"For some of my family it was a sigh of relief 'thank God, you’ve finally done it'," he says. "People had known and not wanted to say anything thinking they’d upset me, and vice versa."
He says his oldest brother was a rock for him. Supportive and always there to talk to.
In the election campaign, some thought Paech's openness about his sexuality could work against him. Paech says it didn't.
“My sexuality was completely irrelevant to the people in the electorate," he tells SBS. "They were focussed on issues which actually affected their everyday lives.”
Voters told him some had tried to discourage them from voting for him because of his sexuality.
"They said you were a gay and we said we didn’t care, we just want houses," voters told him.
He says he hopes his election encourages others to put their hand up for government, regardless of sexuality.
Paech says he's had a good experience coming out in central Australia, but that no one should have to do it alone.
"Every individual probably has a different experience," Paech says. “I had great family networks, a great network of friends – and most importantly I had a great community network in central Australia.”
“From my experience and friends of mine who are out in the community, it hasn’t been a negative experience,” he says.
He tells SBS that while being gay in central Australia is probably quite different to inner-city Sydney, there are still opportunities to meet people in regional and remote areas.
While Paech is currently single, he has strong views on same-sex marriage.
He's opposed to a national plebiscite to decide the issue.
“I don’t think that we need to spend an astronomical amount of money on an issue that could be decided if parliamentarians would just reflect the views of their electorates," he says.
A plebiscite will cause unnecessary anxiety, he says, especially for younger people still coming to terms with their identity.
He wants to use his position not only to be a role model, but to make sure laws grant Territorians equal rights. That extends to reforming laws which block same-sex adoption in the Territory, he says.
Namatjira is roughly 77% Indigenous, but Paech isn't ideological about representation.
“It’s important to have Indigenous representation to make sure that people understand the importance of culture and connection to country, and to make sure there’s an inclusive view put forward,” he says.
But there have also been a number of non-Indigenous representatives who have served Indigenous communities exceptionally, he says.
Having worked with many local Indigenous groups, boards and councils, he's passionate about local control.
“I think it’s imperative that governments support those organisations to build capacity so that those organisations have the capacity to make decisions for those they represent,” he says.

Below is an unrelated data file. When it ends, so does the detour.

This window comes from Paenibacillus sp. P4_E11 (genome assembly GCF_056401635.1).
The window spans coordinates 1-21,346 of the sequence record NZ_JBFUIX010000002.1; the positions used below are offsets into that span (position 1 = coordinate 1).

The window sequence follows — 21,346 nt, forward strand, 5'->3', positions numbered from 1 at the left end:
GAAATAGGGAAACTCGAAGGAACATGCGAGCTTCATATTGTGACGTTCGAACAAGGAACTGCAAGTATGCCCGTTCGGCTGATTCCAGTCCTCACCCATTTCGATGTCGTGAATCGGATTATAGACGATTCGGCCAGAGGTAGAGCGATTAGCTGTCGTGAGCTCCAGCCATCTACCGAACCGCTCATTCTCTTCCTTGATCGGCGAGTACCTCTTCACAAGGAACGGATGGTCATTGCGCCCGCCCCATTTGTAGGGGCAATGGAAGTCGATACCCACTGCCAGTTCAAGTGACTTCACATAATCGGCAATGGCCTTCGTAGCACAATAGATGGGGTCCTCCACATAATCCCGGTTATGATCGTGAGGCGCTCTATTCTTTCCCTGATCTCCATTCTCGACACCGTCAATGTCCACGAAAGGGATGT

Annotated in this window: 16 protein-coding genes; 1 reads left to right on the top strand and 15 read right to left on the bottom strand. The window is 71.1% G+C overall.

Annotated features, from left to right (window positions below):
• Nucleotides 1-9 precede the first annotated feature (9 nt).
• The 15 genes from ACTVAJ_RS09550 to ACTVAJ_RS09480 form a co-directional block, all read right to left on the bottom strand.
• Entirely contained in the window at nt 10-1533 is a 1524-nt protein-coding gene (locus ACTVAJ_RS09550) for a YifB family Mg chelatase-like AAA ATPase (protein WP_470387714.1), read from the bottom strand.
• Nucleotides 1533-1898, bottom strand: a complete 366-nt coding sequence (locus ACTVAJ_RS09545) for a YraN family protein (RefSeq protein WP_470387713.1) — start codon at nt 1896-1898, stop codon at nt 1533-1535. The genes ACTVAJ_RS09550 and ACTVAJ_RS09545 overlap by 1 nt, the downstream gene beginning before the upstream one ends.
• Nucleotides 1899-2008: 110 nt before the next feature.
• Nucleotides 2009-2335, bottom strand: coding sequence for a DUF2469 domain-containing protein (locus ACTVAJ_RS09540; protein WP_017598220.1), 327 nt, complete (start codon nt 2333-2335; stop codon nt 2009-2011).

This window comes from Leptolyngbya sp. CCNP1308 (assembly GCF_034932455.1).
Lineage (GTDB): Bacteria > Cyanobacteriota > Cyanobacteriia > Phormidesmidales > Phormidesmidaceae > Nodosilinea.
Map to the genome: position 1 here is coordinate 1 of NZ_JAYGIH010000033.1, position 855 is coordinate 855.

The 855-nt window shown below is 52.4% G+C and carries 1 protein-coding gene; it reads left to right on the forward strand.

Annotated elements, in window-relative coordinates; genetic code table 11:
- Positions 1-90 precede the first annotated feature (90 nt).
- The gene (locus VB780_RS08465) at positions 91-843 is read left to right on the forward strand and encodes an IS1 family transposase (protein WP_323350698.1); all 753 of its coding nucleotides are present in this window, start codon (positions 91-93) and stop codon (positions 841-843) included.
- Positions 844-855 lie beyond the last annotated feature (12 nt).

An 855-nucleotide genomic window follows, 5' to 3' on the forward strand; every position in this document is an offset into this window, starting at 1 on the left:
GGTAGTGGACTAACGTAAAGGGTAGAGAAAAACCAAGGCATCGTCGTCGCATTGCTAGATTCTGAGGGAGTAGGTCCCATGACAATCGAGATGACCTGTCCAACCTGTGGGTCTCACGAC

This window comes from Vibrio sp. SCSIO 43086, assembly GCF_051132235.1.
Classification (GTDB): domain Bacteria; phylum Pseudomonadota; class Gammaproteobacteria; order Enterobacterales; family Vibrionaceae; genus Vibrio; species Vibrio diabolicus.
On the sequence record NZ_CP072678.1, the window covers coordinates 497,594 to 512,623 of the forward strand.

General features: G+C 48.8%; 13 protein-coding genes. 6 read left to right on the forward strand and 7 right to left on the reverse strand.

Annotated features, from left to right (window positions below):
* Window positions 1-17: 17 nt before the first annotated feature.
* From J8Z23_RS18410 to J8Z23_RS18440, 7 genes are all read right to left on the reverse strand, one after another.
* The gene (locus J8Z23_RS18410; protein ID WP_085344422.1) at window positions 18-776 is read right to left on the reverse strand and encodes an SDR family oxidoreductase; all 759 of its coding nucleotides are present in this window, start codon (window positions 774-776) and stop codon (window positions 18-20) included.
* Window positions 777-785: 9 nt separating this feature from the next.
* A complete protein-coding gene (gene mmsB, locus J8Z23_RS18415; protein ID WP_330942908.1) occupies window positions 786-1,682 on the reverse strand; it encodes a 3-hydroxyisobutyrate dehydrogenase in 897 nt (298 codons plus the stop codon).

"I want to make sure that the people of Namatjira have the opportunity for their views to be heard," he says, "and I will work to make sure that decision-making in our local communities is handed back to our local communities."
Paech singles out housing, planning and economic development as priority issues which local organisations should be equipped to deal with.
He says the failure to realise this was a key problem with the Adam Giles now deposed government.
“I think that some of the failures of the country Liberals was an inability to properly consult with central Australians or with Territorians –they didn’t take them along on a journey,” he says. “They forgot who their people were.”
Paech says the scandal at the Don Dale Youth Detention Centre has been a particularly emotional issue for voters.
“It was very disheartening and alarming to see that treatment happening," he says, "it has left a lot of raw emotions out in the bush and in our towns and regions."
"I’m looking forward to getting in, talking with my colleagues, and making sure that treatment never happens again to our young and upcoming leaders," he says.
While the former government took a 'tough' approach to law and order issues, Paech says he favours a more holistic, therapeutic approach to working with young people.
On national Indigenous issues, he says he's a strong supporter of constitutional recognition.
"My view on this is recognition doesn’t preclude the discussion of a treaty – I know that there are mixed views out in our community, and not all Aboriginal people and Torres Strait Islanders are going to agree – I do support constitutional recognition and I think the flow on from that is a treaty," he says.
“We need to realise - we have a constitution that allows legislation on the basis of race, and I don’t think that should be able to continue,” he says.
"The Australian constitution is considered by many as a kind of founding document," he says, "we as the first peoples, the oldest culture, deserve to be recognised in our nation’s document."